Plans for a ‘Medieval Mile’ in Kilkenny are due to be announced in the next few weeks, and the project will help to promote the South East as a “necklace of must-see destinations,” a Fáilte Ireland conference held in Hotel Kilkenny heard on Monday afternoon.
The Medieval Mile will be one of two “game-changing developments,” the other being a Viking Triangle in Waterford, said Fáilte Ireland’s head of operations for the South East, Gary Breen.
Of the Medieval Mile, he said: “We hope within the next two weeks to have blueprints developed that will outline how this project will evolve.”
It will include the Craft Yard; St Mary’s Cathedral, which will become an exhibition space; the new Butler Gallery for contemporary art being developed at Evans Home; and the upgrade of High Street.
“When that project is in place, we will have the finest built heritage experience in Ireland,” Mr Breen said.
Other promotions he cited in Kilkenny include a tapas-style Blasta Trail being piloted in hotels, restaurants and cafes with the aim of attracting “grazing” diners in the early evenings; the availability of GAA bookings through the tourist office; and the marketing of an “urban triangle” of Kilkenny, Wexford Town and Waterford.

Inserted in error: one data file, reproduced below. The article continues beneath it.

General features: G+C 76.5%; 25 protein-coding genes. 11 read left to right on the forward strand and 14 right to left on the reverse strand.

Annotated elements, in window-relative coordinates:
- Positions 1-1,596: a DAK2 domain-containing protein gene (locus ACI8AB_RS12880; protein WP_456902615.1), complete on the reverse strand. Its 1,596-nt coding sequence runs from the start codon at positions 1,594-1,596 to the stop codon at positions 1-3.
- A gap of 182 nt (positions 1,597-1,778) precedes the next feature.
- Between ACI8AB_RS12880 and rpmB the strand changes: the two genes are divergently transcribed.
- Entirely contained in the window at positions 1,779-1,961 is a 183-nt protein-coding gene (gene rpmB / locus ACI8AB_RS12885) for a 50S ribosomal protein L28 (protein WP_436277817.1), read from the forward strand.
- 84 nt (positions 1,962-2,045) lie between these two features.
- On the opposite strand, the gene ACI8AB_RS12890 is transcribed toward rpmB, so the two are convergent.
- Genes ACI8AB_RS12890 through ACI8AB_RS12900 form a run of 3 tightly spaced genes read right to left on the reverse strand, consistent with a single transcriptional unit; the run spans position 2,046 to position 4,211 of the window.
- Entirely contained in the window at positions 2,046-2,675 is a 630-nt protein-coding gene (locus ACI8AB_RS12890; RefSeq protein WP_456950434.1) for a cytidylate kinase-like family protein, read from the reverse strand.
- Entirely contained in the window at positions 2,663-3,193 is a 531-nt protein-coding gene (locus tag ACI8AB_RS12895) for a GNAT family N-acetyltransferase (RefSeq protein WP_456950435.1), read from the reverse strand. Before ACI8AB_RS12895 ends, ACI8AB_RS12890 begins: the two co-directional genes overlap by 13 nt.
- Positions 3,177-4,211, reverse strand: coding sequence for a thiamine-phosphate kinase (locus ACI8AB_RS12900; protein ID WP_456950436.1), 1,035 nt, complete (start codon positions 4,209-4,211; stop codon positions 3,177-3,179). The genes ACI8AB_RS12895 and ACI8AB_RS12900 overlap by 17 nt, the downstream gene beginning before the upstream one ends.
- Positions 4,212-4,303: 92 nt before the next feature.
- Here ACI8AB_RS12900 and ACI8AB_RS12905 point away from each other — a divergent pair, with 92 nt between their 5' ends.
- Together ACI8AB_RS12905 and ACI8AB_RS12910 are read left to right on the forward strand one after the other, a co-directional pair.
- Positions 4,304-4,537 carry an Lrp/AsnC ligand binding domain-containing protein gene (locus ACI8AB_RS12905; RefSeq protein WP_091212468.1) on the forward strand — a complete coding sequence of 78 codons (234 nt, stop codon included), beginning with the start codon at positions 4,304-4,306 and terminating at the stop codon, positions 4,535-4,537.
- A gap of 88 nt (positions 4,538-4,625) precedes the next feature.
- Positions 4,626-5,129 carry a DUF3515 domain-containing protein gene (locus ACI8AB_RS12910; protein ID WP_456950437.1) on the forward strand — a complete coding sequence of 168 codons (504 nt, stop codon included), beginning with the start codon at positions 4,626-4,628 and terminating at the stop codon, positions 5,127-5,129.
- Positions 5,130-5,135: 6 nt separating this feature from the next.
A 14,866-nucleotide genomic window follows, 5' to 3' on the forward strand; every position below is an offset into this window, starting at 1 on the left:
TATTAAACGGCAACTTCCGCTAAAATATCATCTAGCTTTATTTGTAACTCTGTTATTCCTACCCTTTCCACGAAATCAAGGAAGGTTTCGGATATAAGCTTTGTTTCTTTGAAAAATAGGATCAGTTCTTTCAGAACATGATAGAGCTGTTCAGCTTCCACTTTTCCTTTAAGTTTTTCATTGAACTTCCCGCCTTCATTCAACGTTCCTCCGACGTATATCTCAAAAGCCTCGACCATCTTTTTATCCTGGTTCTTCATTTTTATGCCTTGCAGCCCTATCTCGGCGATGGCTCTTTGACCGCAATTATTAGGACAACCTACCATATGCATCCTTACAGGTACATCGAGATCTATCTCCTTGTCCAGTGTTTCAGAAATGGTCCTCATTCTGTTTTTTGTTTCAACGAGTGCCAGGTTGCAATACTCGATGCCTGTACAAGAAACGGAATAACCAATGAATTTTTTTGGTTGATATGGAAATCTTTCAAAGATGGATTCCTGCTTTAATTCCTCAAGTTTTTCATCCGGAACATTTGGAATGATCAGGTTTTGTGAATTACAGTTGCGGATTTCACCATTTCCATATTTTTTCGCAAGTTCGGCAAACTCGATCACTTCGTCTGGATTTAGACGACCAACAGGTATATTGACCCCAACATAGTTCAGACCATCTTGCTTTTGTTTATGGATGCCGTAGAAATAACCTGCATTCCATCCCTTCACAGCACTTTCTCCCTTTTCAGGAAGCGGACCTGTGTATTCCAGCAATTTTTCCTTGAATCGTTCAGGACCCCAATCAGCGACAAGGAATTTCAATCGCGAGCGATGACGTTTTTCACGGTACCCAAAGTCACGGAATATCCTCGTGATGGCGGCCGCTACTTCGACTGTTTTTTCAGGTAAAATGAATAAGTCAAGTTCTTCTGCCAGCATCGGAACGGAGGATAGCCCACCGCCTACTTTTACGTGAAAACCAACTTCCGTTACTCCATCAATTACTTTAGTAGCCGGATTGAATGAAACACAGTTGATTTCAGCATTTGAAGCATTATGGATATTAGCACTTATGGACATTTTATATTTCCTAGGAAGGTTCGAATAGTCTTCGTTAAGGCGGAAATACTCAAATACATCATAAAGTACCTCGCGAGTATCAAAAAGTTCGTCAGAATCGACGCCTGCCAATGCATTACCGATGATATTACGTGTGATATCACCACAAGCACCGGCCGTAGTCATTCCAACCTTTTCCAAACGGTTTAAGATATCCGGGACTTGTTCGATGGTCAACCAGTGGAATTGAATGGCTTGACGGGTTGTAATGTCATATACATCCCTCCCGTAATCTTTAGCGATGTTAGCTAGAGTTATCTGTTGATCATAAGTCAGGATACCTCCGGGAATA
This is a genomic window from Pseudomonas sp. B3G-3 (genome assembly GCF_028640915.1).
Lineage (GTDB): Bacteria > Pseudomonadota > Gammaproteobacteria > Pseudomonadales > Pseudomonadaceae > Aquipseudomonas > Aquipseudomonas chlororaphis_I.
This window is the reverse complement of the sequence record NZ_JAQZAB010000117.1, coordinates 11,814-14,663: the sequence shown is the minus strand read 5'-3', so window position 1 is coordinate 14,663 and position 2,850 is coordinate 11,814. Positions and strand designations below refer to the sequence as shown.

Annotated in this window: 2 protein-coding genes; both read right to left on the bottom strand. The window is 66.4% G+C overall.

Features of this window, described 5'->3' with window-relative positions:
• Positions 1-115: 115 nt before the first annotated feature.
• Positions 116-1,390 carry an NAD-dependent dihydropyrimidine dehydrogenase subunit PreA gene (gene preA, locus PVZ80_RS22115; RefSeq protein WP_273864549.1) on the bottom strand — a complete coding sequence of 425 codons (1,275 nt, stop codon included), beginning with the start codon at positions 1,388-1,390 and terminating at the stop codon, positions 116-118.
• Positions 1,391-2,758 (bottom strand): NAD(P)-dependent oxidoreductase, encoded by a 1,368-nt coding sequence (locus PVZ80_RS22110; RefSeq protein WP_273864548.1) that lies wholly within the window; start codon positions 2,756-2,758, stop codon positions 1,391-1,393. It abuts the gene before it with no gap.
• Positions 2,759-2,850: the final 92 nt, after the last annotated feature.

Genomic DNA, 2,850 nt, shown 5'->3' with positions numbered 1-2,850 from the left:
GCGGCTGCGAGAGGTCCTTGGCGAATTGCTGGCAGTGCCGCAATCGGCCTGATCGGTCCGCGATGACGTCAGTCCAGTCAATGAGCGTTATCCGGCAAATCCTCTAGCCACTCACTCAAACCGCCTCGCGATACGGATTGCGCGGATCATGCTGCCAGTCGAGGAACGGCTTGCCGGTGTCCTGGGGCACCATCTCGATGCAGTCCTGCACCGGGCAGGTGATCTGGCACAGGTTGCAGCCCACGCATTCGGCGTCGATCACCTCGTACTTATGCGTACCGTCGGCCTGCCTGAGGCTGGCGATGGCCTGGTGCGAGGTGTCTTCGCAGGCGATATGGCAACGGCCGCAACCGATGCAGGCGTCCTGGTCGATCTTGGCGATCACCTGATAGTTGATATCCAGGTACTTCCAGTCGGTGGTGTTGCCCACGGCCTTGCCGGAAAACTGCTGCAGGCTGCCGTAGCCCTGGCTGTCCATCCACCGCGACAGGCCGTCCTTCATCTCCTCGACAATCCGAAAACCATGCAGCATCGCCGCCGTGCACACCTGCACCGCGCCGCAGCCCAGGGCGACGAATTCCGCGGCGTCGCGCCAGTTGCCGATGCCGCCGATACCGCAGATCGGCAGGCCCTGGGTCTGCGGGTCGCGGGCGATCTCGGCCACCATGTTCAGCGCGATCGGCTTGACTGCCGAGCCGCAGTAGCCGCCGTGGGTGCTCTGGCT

“If our three main urban centres are succeeding at a higher level than they are today, then the whole region can succeed on the back of that,” Mr Breen said.
These plans fit in with Fáilte Ireland’s hope to promote the South East as a “must visit” destination for overseas tourists.
Following on from a growth of 6% in the sector last year, Fáilte Ireland chairman Redmond O’Donohue noted that the sector is worth €360 million in the South East and accounts for 10,000 jobs.
“The challenge is that we may be too reliant on domestic demand. ... We need to hold on to and increase domestic visitors, but we need even sharper focus on international visitors,” he said.
The region should “focus on authentic heritage and culture that we have in abundance in the South East, particularly historic cities and towns, monuments and attractions that we have here,” he said, and market a “necklace of must-visit destinations.”
“We have got to get more overseas business,” agreed Fáilte Ireland CEO Shaun Quinn. “But the good news is that you have the wherewithal to do it – you have what people want.”
Regarding culture and heritage, he said: “This part of the country has more of that than anywhere else in Ireland.”